The Federal Trade Commission has filed a lawsuit against Wyndham Worldwide Corporation and three of its subsidiaries for cyber security failures that led to a series of data breaches in 2008 and 2009.

"In its complaint, the FTC said fraudulent charges on consumer accounts totaled more than $10.6 million following three data breaches in less than two years," Reuters reports.

"The first breach, in April 2008, affected more than 500,000 credit card accounts and resulted in hundreds of thousands of account numbers and related data to be transferred to an Internet domain registered in Russia," writes The New York Times' Edward Wyatt. "Two more breaches occurred in 2009, the F.T.C. said, each giving the intruders access to 50,000 or more consumer card accounts. The data was then used to make fraudulent charges on the consumers’ accounts."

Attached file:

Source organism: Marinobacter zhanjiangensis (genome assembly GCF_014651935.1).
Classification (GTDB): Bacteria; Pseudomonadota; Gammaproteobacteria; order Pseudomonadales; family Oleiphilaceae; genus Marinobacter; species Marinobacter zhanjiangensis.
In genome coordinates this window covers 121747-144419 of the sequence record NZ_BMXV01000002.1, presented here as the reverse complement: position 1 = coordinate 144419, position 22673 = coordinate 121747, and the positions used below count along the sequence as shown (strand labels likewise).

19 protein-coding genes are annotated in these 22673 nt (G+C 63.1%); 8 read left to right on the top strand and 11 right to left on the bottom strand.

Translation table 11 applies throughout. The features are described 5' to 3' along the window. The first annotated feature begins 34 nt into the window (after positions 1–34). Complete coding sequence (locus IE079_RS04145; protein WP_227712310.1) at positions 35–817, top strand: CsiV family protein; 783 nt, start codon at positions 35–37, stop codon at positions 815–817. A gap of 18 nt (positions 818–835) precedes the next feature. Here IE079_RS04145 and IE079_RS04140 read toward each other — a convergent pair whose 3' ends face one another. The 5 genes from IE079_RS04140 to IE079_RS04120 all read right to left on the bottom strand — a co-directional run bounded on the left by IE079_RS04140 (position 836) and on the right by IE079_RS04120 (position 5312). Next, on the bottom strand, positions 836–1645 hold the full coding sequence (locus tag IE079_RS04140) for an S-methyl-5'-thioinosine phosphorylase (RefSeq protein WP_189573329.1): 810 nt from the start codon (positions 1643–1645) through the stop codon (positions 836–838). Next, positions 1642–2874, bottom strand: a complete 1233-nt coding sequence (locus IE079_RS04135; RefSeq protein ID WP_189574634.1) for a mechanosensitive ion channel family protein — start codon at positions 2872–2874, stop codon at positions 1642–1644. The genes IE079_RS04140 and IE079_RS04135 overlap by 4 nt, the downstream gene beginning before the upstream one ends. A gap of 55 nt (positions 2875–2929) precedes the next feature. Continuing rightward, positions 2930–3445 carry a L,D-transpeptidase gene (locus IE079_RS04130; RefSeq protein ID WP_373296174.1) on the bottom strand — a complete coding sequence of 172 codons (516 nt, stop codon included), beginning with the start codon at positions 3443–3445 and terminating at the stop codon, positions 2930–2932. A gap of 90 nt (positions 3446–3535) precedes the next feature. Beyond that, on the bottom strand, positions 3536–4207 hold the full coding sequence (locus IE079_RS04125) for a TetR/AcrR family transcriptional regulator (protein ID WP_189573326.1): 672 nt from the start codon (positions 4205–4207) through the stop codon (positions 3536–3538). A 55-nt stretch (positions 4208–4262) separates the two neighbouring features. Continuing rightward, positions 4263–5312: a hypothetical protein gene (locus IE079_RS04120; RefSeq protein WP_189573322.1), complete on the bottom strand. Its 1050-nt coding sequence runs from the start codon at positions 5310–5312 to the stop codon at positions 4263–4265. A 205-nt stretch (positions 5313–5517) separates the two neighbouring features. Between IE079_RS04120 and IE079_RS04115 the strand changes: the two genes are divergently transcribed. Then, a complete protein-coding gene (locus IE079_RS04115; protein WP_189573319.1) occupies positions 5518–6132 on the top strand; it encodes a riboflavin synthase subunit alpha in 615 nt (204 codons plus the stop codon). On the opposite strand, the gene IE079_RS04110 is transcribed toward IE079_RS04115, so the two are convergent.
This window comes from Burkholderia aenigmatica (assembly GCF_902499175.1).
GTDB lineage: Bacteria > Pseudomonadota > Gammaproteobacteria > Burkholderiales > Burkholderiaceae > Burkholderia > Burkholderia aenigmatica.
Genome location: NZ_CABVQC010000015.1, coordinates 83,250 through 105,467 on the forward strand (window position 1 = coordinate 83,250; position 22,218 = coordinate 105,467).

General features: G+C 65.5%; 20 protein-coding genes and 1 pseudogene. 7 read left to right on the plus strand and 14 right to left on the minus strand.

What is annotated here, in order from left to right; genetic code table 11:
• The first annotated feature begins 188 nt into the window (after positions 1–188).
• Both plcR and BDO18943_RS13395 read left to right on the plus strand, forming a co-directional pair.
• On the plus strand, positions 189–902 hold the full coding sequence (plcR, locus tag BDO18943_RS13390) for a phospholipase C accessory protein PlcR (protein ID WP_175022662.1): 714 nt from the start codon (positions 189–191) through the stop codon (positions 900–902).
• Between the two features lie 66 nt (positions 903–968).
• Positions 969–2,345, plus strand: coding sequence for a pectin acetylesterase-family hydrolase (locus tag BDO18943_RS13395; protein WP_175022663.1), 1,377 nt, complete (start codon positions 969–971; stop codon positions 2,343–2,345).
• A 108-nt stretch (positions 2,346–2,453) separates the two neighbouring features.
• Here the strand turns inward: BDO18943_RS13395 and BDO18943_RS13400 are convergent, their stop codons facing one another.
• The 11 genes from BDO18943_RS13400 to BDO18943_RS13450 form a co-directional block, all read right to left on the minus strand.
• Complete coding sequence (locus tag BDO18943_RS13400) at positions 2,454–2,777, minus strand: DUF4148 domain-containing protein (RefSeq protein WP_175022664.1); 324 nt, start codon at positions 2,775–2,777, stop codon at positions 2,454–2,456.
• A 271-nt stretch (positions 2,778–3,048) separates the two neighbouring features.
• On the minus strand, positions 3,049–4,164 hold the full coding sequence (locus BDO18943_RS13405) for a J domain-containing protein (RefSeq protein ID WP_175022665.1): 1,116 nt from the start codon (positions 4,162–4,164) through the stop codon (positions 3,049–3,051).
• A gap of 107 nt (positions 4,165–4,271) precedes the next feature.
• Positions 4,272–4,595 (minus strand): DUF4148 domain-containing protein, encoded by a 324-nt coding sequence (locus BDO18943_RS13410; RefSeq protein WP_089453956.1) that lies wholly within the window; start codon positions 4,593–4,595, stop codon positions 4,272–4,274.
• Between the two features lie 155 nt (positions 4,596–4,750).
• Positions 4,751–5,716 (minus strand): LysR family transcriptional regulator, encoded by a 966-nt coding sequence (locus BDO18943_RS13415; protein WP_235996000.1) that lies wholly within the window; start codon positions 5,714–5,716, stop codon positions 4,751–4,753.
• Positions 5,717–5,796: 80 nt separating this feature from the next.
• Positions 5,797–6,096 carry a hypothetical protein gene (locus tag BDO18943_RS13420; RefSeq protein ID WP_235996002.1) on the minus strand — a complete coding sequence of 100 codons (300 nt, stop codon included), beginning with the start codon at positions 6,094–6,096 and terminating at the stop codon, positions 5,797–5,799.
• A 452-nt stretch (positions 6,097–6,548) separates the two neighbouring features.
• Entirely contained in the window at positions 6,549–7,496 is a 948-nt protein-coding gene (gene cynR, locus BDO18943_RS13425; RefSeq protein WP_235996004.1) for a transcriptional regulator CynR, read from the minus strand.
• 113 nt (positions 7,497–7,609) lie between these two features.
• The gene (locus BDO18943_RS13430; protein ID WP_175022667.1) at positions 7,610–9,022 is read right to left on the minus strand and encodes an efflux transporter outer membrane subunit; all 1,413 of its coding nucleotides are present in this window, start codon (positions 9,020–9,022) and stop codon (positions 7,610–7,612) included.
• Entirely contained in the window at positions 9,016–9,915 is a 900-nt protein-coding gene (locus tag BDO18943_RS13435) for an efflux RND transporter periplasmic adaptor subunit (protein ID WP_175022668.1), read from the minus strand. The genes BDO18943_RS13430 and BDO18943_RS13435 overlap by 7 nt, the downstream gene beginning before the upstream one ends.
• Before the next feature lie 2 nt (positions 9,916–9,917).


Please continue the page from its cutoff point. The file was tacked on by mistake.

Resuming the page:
"The commission claims that those breaches are a result of Wyndham’s failure to properly use complex passwords, a network setup that didn’t properly separate corporate and hotels systems, and 'improper software configurations' that led to sensitive payment card information being stored without encryption," writes Forbes' Andy Greenberg. "The FTC contrasts that lack of protection with Wyndham’s privacy policy statements that claim to 'recognize the importance of protecting the privacy of individual-specific (personally identifiable) information collected about guests, callers to our central reservation centers, visitors to our Web sites, and members participating in our Loyalty Programs,' and promise the use of strong encryption and firewalls."